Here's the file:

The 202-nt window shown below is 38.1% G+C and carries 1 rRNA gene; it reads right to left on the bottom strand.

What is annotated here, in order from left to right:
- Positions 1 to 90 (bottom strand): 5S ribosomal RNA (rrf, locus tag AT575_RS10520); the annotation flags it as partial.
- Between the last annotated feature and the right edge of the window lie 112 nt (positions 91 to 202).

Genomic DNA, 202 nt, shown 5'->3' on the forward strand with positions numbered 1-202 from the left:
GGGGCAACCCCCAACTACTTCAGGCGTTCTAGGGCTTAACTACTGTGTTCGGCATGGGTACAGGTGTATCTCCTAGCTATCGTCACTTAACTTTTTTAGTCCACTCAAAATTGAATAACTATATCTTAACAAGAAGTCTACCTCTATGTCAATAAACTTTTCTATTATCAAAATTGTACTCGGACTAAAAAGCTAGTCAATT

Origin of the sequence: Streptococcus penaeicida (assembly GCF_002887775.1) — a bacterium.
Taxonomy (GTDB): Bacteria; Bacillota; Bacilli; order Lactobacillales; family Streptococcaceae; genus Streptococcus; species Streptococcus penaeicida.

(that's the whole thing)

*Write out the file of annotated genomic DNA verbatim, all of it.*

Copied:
The 202-nt window shown below is 38.1% G+C and carries 1 rRNA gene; it reads right to left on the bottom strand.

What is annotated here, in order from left to right:
- Positions 1 to 90 (bottom strand): 5S ribosomal RNA (rrf, locus tag AT575_RS10520); the annotation flags it as partial.
- Between the last annotated feature and the right edge of the window lie 112 nt (positions 91 to 202).

Genomic DNA, 202 nt, shown 5'->3' on the forward strand with positions numbered 1-202 from the left:
GGGGCAACCCCCAACTACTTCAGGCGTTCTAGGGCTTAACTACTGTGTTCGGCATGGGTACAGGTGTATCTCCTAGCTATCGTCACTTAACTTTTTTAGTCCACTCAAAATTGAATAACTATATCTTAACAAGAAGTCTACCTCTATGTCAATAAACTTTTCTATTATCAAAATTGTACTCGGACTAAAAAGCTAGTCAATT

Origin of the sequence: Streptococcus penaeicida (assembly GCF_002887775.1) — a bacterium.
Taxonomy (GTDB): Bacteria; Bacillota; Bacilli; order Lactobacillales; family Streptococcaceae; genus Streptococcus; species Streptococcus penaeicida.